Microsoft (Nasdaq: MSFT) is doing the seemingly impossible: Mr. Softy is beating Google (Nasdaq: GOOG) at its own game.

Analytical firm Experian Hitwise is reporting that Bing-powered searches gained a good chunk of market share at Google's expense last month. It's also revealing a telltale metric that implies that queries are being better served on Bing than Google.

Let's cover the market share jockeying first.

The tortoise and the share

Now that Bing has been fully integrated in Yahoo! (Nasdaq: YHOO), the nascent engine is accounting for more than 27% of the country's search market.

Let's go over the most recent market share data.


Dec. 10

Jan. 11

Google 69.67% 67.95%
Yahoo! 15.17% 14.62%
Bing 10.60% 12.81%

Source: Experian Hitwise.

Google's share of the market suffered a 2% sequential decline. Discovering if Bing's the beneficiary is some simple math away. We need to add up Yahoo! and Bing for the complete snapshot.

Yahoo!'s share of search is sliding, but that's not a surprise. The moment it handed its search to Bing, it had to know that folks would stop visiting Yahoo! and bookmark Bing. However, the Hitwise data show that Bing's gains were far greater than Yahoo!'s losses. Combine the two dot-com giants and Microsoft's collective share of the lucrative search market went from 25.77% in December to 27.44% in January.

It's a meaty monthly leap. It's also a slightly bigger gain on basis points than Google is surrendering. Hitwise didn't break down the performance of AOL (NYSE: AOL), IAC's (Nasdaq: IACI), or the dozens of even smaller engines in this particular press release. They combine for just a 4.61% sliver of the market these days, anyway. Bing is gaining on both Google and the little guys collectively.

If Bing didn't have Google's attention before, it has it now.

Wake up, Google
Market share will fluctuate from month to month, but you have to like Bing's chances.

Microsoft executive Kevin Johnson was targeting roughly 40% market share as a three-to-five-year goal back in 2007. His target was ambitious, coming before Microsoft had even approached Yahoo! publicly with its original buyout offer. Microsoft's unlikely to get there by the end of next year when his five-year timer goes off. However, it wouldn't surprise anyone these days if he's close.

Bing has been riding a good wave since its launch. It may get even better. Experian Hitwise's traffic report indicates that just 66% of Google searches result in a visit to one of the listed websites. Put another way, a third of Google users apparently aren't getting what they're searching for.

Bing's data is more encouraging. More than 81% of Bing-powered searchers wind up clicking on one of the sites that the engine spits up.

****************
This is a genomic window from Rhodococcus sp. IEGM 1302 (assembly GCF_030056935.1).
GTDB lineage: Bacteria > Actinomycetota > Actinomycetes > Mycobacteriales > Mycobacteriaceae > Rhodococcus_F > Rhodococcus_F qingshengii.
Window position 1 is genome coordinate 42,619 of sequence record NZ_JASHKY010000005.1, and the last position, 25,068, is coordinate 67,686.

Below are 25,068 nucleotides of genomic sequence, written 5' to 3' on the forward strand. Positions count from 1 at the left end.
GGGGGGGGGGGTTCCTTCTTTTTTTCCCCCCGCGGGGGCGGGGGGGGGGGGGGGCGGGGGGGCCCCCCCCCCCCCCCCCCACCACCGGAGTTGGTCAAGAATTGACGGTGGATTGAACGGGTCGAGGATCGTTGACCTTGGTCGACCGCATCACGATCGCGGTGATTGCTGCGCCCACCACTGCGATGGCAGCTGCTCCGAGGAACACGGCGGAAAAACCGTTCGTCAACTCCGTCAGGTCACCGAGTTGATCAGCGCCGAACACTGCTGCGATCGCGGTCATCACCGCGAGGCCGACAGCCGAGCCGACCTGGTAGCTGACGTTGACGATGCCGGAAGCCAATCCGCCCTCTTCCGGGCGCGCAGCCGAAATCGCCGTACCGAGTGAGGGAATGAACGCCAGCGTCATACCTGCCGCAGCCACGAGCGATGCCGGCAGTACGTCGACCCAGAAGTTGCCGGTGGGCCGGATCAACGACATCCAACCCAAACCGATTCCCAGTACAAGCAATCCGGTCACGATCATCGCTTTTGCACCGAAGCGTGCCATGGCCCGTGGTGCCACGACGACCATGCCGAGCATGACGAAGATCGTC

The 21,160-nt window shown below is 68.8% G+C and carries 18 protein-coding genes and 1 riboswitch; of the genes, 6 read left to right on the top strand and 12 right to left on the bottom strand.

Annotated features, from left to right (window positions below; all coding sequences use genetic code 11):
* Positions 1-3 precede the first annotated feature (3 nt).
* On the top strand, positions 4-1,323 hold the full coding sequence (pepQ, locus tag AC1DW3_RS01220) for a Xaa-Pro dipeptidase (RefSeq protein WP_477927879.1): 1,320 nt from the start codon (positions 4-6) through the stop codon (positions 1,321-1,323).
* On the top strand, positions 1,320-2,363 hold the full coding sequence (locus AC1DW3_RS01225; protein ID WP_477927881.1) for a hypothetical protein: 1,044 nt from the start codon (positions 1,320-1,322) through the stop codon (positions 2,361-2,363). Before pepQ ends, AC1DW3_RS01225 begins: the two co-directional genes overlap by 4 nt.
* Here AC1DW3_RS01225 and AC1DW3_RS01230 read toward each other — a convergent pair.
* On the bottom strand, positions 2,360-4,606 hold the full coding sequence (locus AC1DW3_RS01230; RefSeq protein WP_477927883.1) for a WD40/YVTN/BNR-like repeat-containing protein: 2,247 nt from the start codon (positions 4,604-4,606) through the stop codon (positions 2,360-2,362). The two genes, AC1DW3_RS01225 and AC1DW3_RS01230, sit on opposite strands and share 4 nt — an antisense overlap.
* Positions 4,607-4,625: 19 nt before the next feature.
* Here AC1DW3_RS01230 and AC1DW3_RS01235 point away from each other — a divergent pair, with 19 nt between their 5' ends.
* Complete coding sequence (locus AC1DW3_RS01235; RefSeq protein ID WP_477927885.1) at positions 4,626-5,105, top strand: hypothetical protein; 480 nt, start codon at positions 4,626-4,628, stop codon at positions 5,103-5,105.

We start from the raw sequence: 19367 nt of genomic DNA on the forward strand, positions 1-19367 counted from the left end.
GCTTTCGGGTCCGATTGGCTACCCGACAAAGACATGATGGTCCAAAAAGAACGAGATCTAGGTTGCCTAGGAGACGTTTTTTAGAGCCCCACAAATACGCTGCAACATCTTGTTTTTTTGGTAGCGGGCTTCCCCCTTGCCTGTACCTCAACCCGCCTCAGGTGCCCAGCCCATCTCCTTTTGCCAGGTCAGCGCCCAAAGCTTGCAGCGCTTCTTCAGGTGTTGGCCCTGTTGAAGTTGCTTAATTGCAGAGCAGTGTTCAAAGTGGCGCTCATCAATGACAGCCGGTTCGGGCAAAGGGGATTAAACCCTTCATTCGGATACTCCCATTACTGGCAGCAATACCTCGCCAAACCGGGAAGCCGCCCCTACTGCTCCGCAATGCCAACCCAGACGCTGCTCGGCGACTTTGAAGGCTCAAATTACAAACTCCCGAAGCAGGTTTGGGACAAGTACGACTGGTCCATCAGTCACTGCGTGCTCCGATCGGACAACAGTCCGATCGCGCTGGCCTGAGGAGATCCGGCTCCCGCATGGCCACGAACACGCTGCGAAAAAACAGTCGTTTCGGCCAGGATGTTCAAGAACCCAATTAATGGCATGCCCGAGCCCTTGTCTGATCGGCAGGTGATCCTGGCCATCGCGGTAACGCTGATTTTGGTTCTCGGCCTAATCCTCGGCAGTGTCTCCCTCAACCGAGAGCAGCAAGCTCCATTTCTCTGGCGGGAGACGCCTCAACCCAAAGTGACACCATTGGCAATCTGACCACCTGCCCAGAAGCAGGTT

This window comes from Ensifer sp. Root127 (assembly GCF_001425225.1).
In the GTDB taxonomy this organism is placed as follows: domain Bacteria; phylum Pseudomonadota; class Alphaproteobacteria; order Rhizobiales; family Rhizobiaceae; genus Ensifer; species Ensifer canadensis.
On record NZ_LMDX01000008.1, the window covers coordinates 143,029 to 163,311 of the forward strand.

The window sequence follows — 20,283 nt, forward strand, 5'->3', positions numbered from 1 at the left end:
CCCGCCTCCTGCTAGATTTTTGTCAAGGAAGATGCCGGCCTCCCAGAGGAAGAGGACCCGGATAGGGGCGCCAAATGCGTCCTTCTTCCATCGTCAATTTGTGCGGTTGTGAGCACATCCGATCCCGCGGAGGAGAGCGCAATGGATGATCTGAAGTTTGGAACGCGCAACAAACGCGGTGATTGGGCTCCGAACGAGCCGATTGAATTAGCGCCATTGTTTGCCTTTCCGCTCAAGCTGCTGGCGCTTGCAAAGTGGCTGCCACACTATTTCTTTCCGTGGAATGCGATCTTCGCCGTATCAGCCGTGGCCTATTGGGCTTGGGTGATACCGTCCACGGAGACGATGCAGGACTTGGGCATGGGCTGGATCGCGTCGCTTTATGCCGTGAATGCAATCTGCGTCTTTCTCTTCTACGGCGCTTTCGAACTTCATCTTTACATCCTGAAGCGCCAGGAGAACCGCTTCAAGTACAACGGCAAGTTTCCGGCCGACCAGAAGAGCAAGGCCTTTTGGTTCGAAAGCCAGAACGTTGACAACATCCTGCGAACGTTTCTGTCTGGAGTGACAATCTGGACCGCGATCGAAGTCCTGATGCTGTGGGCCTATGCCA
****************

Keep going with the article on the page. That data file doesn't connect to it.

Isn't this what Bing should be shouting from the Redmond rooftops? Instead of all of those annoying ads that accomplish little in differentiating Bing from its competition, we now have proof that Bing is worthy of its "decision engine" self-billing.

Google will hopefully be readying its defense before then.

Baidu (Nasdaq: BIDU) gained share in China at Google's expense, but at least Big G had an excuse. It all but pulled out of the world's most populous nation early last year on principle. It's an active player domestically. It can't afford to let Bing nibble away at its share so publicly.

Wake up, Microsoft
This is also an opportunity that Microsoft shouldn't squander. Now that it seems as if it's making a difference, why stop with Yahoo!'s prime real estate? Now's the time to strike deals or look for outright acquisitions of AOL and IAC's AOL recently inked a new five-year deal with Google, and it remains to be seen if Microsoft could break up that arrangement if it were to snap up AOL. It certainly doesn't hurt to find out.

The deal with Yahoo! has more than doubled Bing's stateside exposure, but it also let the market know that it's serious about stepping up as the anti-Google. It can't just phone it in at this point. It needs to be hungrier than ever, because momentum swings both ways.

This battle is heating up. Both parties better come prepared to fight.

Are you buying Internet stocks these days? Which ones? Why? Share your tips in the comment box below.

This article represents the opinion of the writer, who may disagree with the “official” recommendation position of a Motley Fool premium advisory service. We’re motley! Questioning an investing thesis -- even one of our own -- helps us all think critically about investing and make decisions that help us become smarter, happier, and richer.